No. 4-67 Civil 15.
January 6, 1969.
Craig H. Anderson, Minneapolis, Minn., for plaintiff.
John Lommen, Minneapolis, Minn., for defendant.
FINDINGS OF FACT:
This diversity case arises out of a dispute between two insurance companies, Mutual Creamery Insurance Company, a domiciliary of Minnesota, and Iowa National Mutual Insurance Company, a domiciliary of Iowa. On May 6, 1965, a windstorm loss occurred to certain business premises owned jointly by Jamison Bros., Inc. and Spring Lake Park Investment Co. (S.L.P.) with a mortgage outstanding in favor of Minneapolis Federal Savings and Loan Association (Minneapolis Federal). A policy had been written by Mutual which covered the premises, and under this policy Mutual paid the loss in full. Mutual admits its liability; it is Mutual's contention here that an Iowa National policy also covered the loss, and that Mutual is thereby entitled to contribution from Iowa National.
Iowa National had issued a Minnesota Standard Fire Insurance policy for a period of five years, effective from April 6, 1963 through April 6, 1968. On March 28, 1965, Duane Jamison, the officer of Jamison Bros. and S.L.P. responsible for insurance coverage, presented a claim to Iowa National following a boiler malfunction on the premises which caused damage. Upon being informed by an adjustor from Iowa National that this loss was not covered under the policy, Jamison called his Iowa National agent, Jack Hollister. In this conversation, Jamison stated that if the boiler loss was not covered, he would not renew his policy with Iowa National.
Shortly after his conversation with Hollister and on or about April 1, 1965, Jamison contacted V.S. Peterson. Peterson was an agent for Mutual and other companies and it was Jamison's intent to replace all of his Iowa National policies with other insurance obtained through Peterson. In particular, Jamison relied solely upon Peterson to obtain new insurance to cover the business premises and to cancel the Iowa National policy. Peterson did obtain a binder of coverage upon the premises from Mutual effective April 6, 1965, which coincided with the "anniversary date" of the Iowa National policy at which time the premium for the following year became due. The Mutual policy insured against the same hazards for the same amount as the Iowa National policy except for certain additional features, among them coverage for boiler malfunction. Peterson was able to tell Jamison that he was "fully covered" under Mutual, with the exact premium to be charged contingent upon inspection of the boiler.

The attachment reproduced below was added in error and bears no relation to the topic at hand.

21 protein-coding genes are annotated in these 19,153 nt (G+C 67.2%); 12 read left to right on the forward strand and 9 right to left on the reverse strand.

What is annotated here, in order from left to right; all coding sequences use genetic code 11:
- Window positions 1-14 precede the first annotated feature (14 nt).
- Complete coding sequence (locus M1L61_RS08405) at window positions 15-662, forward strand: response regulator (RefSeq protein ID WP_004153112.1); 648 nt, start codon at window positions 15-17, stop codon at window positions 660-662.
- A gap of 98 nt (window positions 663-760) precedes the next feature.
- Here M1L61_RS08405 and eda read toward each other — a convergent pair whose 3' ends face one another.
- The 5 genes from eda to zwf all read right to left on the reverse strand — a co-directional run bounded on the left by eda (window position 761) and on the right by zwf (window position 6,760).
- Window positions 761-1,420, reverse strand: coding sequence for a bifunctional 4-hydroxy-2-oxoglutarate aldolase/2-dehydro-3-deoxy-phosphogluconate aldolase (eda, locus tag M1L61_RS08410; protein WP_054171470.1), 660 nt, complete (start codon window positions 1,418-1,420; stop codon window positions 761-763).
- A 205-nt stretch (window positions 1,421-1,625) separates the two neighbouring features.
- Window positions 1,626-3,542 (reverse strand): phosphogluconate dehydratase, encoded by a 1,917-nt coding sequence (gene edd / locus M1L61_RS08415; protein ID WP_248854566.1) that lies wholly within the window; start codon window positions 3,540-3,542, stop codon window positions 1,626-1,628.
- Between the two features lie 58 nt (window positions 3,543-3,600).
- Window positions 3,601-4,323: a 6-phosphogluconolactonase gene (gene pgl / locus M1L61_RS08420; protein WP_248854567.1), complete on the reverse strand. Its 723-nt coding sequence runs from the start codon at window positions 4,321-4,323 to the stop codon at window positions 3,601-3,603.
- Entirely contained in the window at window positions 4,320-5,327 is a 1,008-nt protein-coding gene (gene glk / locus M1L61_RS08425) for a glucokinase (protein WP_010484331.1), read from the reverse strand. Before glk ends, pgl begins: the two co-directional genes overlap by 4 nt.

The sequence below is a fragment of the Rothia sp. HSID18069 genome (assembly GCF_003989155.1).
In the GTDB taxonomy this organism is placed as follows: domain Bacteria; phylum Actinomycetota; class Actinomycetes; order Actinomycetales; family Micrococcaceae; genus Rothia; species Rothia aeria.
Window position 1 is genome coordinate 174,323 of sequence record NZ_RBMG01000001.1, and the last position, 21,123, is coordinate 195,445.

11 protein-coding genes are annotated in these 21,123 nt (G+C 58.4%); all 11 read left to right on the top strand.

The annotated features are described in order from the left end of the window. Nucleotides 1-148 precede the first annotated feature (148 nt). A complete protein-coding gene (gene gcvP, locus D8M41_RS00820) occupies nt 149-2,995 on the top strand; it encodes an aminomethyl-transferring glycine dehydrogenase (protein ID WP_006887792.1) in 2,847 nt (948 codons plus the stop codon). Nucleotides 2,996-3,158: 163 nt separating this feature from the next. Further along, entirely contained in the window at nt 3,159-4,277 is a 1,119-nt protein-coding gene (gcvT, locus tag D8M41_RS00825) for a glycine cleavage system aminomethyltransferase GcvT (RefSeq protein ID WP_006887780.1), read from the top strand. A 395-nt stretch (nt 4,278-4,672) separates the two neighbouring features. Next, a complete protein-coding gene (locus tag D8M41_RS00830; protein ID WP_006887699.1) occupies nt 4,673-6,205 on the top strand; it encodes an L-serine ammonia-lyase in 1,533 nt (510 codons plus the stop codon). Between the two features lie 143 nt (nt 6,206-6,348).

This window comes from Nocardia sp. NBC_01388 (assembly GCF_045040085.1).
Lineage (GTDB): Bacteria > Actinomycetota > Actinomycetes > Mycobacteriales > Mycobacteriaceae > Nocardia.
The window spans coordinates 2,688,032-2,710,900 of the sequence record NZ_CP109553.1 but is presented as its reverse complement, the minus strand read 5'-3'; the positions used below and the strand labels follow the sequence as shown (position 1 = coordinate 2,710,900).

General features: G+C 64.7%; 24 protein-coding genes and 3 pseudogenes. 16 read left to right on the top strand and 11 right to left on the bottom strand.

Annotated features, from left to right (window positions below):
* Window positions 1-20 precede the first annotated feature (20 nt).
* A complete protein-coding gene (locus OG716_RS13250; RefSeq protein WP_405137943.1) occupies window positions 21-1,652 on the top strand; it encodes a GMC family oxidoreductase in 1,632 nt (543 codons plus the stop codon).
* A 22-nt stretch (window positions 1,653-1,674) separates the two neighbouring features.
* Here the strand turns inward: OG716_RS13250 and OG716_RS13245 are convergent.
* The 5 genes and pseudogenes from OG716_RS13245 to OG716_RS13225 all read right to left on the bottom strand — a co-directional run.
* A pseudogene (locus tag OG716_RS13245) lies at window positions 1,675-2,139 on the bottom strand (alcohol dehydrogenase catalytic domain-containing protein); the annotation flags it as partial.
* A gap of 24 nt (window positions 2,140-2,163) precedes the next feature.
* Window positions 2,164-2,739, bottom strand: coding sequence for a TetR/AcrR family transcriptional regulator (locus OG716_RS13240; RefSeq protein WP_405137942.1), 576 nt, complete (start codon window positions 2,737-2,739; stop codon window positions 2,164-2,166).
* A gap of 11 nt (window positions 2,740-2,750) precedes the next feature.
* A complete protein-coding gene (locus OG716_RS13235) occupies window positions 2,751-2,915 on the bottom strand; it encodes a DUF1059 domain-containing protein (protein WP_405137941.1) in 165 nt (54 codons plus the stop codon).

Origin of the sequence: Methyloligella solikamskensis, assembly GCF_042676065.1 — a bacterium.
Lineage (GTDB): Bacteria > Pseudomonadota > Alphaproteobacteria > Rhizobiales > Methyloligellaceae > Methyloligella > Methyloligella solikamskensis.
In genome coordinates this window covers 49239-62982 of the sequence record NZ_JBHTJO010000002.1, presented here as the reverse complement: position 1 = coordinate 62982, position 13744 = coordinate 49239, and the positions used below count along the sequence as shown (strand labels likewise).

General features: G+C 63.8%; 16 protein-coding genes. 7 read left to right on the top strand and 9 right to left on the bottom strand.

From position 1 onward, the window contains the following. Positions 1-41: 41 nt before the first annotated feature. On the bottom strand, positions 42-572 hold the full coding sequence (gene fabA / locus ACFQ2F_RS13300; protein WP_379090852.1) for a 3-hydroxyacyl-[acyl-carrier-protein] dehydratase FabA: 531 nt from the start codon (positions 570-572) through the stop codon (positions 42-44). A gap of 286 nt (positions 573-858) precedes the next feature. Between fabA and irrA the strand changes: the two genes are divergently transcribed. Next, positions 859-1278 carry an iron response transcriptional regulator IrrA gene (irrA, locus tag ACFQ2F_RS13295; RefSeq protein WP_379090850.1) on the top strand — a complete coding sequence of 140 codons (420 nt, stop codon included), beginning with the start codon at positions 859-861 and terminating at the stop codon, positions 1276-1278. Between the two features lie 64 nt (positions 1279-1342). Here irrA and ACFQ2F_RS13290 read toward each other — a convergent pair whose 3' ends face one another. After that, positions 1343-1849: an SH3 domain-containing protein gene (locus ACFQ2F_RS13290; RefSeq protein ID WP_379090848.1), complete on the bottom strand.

Upon proof of loss submitted by Jamison after the May 6 windstorm, Mutual paid $25,341.89 for the damage sustained by the premises. Of this amount, it is not disputed that $23,443.17 would have been payable under the Iowa National policy if it were in effect at the date of the loss. Mutual, therefore, seeks contribution in the amount of $11,721.58.
Hollister testified that he did not interpret his conversation with Jamison to mean that Jamison would discontinue coverage on the premises with Iowa National before the policy expiration date on April 6, 1968. However, after receiving a letter from Peterson dated April 5, 1965, Hollister considered the Iowa National policy cancelled effective April 6, 1965. The letter reads in part:
Enclosed are two (2) policies as written for the above captioned insureds. Effective at 12:01 AM on April 6, 1965 those policies have been replaced by this agency. The mortgage company has been instructed to return your original fire policy to you.
Possibly the only genuine factual dispute at trial involved the question as to what were the "two policies" inclosed with the letter. Hollister testified that he was 100 per cent sure that a memorandum of the Iowa National policy covering the premises was one of the "two policies" enclosed. Peterson, though his recollection was uncertain, felt that this memorandum was not enclosed, and that the "two policies" referred to were actually an Owners, Landlords Tenants policy and a separate endorsement form. He could not specify the exact type of endorsement form which had been enclosed, or the particular Iowa National policy to which it attached. Peterson did admit that he intended by this letter to give notice of replacement of the Iowa National policy covering the business premises, and the Court considers it more likely than not, upon all the evidence, that the memorandum was enclosed.
The memorandum is a copy of the original of an insurance policy. Although it cannot be used for purposes of cancellation, it contains the essential policy terms.